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Clin Microbiol Infect. 2010 May;16(5):501-7. doi: 10.1111/j.1469-0691.2009.02833.x. Epub 2009 Aug 10.

Linking Pneumocystis jiroveci sulfamethoxazole resistance to the alleles of the DHPS gene using functional complementation in Saccharomyces cerevisiae.

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Université Pierre et Marie Curie, Paris, France.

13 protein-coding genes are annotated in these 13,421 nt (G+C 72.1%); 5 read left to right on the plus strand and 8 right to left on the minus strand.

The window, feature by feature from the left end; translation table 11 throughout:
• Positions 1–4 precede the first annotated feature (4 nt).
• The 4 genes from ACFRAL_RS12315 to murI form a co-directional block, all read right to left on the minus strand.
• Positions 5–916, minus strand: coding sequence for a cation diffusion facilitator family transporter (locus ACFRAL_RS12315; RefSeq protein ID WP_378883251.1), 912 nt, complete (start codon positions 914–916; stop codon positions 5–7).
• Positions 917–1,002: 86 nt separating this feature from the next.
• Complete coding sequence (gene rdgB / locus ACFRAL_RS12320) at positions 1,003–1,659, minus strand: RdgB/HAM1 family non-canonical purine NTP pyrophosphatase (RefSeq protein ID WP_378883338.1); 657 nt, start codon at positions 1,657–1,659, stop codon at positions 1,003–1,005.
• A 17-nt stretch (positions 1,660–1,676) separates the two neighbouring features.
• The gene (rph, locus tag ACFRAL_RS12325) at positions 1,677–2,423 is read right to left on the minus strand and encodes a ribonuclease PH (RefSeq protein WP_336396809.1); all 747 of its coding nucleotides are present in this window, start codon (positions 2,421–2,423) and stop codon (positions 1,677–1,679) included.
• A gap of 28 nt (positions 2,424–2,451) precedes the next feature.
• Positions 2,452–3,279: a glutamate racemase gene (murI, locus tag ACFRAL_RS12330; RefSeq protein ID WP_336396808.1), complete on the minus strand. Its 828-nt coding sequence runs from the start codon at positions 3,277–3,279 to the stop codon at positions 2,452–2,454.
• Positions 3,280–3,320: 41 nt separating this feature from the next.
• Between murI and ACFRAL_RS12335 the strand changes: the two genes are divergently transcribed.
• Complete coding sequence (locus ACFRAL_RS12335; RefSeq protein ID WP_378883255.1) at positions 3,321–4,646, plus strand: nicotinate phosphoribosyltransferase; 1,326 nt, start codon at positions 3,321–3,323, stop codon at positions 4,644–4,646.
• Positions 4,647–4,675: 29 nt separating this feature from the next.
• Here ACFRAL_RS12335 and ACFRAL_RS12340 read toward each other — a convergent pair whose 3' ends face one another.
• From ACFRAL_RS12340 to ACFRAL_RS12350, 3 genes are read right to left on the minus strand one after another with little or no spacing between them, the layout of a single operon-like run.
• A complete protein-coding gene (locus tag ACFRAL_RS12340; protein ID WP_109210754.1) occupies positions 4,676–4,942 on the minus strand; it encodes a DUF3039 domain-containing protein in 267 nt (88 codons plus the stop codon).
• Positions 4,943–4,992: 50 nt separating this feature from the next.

Curative and prophylactic therapy for Pneumocystis jiroveci pneumonia relies mainly on cotrimoxazole, an association of trimethoprim and sulfamethoxazole (SMX). SMX inhibits the folic acid pathway through competition with para-aminobenzoic acid (pABA), one of the two substrates of the dihydropteroate synthase (DHPS), a key enzyme in de novo folic acid synthesis. The most frequent non-synonymous single nucleotide polymorphisms (SNPs) in P. jiroveci DHPS are seen at positions 165 and 171, the combination leading to four possible different genetic alleles. A number of reports correlate prophylaxis failure and mutation in the P. jiroveci DHPS but, because of the impossibility of reliably cultivating P. jiroveci, the link between DHPS mutation(s) and SMX susceptibility is not definitively proven. To circumvent this limitation, the yeast Saccharomyces cerevisiae was used as a model. The introduction of the P. jiroveci DHPS gene, with or without point mutations, directly amplified from a clinical specimen and cloned in a centromeric plasmid into a DHPS-deleted yeast strain, allowed a fully effective complementation. However, in the presence of SMX at concentrations >250 mg/L, yeasts complemented with the double mutated allele showed a lower susceptibility compared with strains complemented with either a single mutated allele or wild-type alleles. These results confirm the need for prospective study of pneumocystosis, including systematic determination of the DHPS genotype, to clarify further the impact of mutations on clinical outcome. Additionally, the S. cerevisiae model proves to be useful for the study of still uninvestigated biological properties of P. jiroveci.

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